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The tiny house movement was a social shift that attracted many because it promoted simple, economical living at a time of heightened commercialism. It encouraged people to live within their means, be sustainable, and experience freedom from materialism by focusing on what’s important.
For people who wanted to grow a sizable nest egg and avoid real estate debt, transitioning to a tiny home was both welcome and exciting.
Then came the coronavirus pandemic. The fast-spreading virus brought unprecedented challenges to American households, and more so for people living in tiny homes. Suddenly, living with “just enough” is no longer feasible as cities and states issued orders for the public to stay at home.
No Place to Park for Mobile Homes
Tiny home enthusiasts may be classified between settlers and travelers. Settlers practice minimalism and take advantage of public services like electricity, water, and sewage systems. Travelers take tiny living a step further by indulging their wanderlust. In their tiny, mobile home, they can travel the country without missing out on the comforts of home.
Unfortunately, public lands have started closing because of the pandemic. If the statisticians’ and medical experts’ recommendations are to be followed, the shelter-in-place orders will likely continue for a more extended period.
Trailer owners now need to find land where they can park long term, consider getting back on the grid, and even build a metal fence around the yard – the epitome of putting down roots – for their health, safety, and compliance.
Limited Space for Food and Supplies
Everything is scaled down in a tiny home, especially storage. Most tiny houses, for example, have small refrigerators that can only hold enough food for a week. This is fine under normal circumstances, but frequent grocery shopping trips are neither safe nor practical in a pandemic. The alternative is to stock up on non-perishables, but it still doesn’t solve the problem of limited storage. It even compounds the problem if you factor in non-food supplies.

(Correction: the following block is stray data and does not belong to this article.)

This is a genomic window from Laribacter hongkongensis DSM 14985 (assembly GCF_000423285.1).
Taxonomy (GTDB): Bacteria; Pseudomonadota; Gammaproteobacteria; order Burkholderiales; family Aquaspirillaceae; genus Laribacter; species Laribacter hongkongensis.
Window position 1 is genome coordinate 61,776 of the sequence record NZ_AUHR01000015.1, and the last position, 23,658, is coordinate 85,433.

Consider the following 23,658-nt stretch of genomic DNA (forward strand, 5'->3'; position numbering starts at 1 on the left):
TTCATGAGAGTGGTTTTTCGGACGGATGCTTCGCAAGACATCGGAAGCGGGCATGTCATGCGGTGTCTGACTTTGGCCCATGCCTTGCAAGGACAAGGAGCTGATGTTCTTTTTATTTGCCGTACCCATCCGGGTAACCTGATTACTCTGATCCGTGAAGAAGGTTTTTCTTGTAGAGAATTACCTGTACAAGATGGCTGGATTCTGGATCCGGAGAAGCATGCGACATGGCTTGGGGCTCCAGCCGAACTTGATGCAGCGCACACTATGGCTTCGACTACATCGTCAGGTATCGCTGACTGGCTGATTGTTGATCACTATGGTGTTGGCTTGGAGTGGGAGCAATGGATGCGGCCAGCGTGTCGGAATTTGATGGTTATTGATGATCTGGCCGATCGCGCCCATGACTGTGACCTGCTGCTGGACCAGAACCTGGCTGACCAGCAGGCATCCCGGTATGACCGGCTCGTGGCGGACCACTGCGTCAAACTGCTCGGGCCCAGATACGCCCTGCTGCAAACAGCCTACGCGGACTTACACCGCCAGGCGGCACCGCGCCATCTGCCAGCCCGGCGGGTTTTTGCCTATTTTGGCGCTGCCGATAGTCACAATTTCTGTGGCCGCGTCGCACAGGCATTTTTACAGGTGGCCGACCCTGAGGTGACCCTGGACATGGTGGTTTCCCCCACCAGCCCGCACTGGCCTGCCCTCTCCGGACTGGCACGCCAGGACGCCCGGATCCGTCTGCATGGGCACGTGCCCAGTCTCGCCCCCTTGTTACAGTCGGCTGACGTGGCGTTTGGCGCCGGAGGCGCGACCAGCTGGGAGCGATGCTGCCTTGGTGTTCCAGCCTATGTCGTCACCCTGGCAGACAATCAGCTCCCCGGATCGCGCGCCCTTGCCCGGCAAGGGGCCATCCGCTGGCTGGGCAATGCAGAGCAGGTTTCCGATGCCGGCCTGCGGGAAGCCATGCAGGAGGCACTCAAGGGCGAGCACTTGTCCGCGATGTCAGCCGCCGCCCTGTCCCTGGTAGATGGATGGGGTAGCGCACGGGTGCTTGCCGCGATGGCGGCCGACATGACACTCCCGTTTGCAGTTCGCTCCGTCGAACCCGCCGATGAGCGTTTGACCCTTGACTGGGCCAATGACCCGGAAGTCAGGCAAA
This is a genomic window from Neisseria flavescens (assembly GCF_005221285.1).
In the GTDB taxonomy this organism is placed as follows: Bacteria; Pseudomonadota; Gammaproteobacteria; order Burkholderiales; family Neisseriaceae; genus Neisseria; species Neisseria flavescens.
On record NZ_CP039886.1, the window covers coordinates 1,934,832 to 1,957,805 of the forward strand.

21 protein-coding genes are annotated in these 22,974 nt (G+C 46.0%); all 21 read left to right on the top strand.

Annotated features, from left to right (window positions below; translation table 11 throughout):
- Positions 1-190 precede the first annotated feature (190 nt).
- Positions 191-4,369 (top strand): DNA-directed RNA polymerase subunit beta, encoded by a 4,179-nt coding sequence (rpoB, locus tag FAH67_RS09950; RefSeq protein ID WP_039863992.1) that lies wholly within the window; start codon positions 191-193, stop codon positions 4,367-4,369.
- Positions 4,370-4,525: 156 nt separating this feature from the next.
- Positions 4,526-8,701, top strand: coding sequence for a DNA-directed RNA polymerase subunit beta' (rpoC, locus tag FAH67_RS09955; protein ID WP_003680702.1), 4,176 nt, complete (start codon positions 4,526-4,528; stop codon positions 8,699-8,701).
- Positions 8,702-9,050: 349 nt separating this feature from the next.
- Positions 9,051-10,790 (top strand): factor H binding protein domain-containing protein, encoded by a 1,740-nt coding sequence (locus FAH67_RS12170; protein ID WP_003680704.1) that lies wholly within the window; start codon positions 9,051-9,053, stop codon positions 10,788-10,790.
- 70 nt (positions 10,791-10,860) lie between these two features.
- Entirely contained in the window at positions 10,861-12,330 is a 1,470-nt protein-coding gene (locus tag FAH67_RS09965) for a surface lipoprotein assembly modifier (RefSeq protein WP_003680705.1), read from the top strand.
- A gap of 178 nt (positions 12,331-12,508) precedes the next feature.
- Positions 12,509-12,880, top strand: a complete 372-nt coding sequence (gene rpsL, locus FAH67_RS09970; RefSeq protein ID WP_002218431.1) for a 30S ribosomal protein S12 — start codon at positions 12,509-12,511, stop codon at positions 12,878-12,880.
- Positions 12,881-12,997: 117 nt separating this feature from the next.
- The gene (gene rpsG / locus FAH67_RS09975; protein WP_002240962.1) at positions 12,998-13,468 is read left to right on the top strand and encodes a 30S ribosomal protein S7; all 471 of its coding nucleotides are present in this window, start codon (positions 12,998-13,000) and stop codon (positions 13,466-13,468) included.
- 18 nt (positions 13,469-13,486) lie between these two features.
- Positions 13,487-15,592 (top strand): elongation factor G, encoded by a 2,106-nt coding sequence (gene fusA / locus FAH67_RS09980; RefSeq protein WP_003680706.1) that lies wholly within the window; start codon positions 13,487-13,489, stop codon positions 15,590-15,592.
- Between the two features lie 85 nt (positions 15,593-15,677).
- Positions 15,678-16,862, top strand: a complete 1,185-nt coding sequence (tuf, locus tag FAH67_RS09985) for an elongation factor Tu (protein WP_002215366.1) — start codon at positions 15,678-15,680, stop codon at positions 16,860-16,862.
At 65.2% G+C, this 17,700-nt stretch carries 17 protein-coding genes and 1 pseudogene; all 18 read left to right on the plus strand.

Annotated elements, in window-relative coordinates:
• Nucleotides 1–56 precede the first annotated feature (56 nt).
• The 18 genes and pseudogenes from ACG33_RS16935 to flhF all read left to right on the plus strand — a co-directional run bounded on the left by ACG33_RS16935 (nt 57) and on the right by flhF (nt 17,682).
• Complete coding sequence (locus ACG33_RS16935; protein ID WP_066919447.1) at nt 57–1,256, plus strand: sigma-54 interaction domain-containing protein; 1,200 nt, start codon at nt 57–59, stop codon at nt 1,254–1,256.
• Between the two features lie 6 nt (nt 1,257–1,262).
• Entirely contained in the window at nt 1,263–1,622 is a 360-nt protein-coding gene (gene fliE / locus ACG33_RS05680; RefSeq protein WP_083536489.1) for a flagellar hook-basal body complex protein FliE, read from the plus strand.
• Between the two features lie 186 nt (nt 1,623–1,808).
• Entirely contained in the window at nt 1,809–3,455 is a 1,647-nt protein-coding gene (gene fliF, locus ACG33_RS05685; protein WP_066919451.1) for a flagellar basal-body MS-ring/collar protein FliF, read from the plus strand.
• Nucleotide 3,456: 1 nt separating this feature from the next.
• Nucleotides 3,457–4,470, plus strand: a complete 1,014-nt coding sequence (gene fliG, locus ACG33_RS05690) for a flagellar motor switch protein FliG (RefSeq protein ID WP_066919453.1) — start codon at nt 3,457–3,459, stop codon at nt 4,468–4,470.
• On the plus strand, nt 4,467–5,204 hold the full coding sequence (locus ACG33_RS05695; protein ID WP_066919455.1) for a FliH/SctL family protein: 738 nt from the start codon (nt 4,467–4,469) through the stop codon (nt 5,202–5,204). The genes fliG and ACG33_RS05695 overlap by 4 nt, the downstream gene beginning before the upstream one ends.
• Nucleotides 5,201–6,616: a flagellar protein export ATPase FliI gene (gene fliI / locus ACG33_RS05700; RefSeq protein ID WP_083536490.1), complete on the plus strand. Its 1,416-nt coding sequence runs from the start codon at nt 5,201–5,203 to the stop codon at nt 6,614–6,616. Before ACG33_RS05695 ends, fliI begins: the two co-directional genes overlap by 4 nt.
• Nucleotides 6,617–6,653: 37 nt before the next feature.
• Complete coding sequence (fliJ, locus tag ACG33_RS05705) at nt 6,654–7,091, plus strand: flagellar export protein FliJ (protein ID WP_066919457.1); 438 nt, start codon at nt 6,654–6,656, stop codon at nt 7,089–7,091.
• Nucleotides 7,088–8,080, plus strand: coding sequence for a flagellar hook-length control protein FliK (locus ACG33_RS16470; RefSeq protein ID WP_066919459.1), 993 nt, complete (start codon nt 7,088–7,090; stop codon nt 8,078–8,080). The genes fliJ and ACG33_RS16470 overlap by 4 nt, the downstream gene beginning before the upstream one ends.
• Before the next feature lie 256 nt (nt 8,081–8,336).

Tiny Living Space
One of the appeals of tiny home living is it encourages people to expand their living spaces to the outdoors. It teaches people that they can be minimalists in their homes because they have the rest of the world to move around in. When you’re free to move around outside, a house that’s only six steps wide is charming; but when you’re cooped inside 24/7, it could start to feel claustrophobic.
The Ideal Set-Up for Tiny Homes
How can tiny house owners improve their situation during the coronavirus pandemic? Here’s a picture of an ideal set-up for tiny home living:
Whether mobile or single-family detached, the best spot for a tiny house would be a sizable plot of land with trees and shrubs offering privacy. Homeowners have free rein over the place, so they can set up an outdoor living or dining space. Trees and shrubs surround the property (and a permanent, aluminum fence wouldn’t hurt, either) can give residents privacy. Even better if the soil is suitable for gardening: homeowners can be sustainable and grow food so they can limit their grocery shopping.
The pandemic is bringing to light concerns that have been overlooked in the past. For tiny home owners, this is a period of re-evaluation. Are they financially, mentally, psychologically, and physically equipped for tiny house living? We will know the answer in the next few months.
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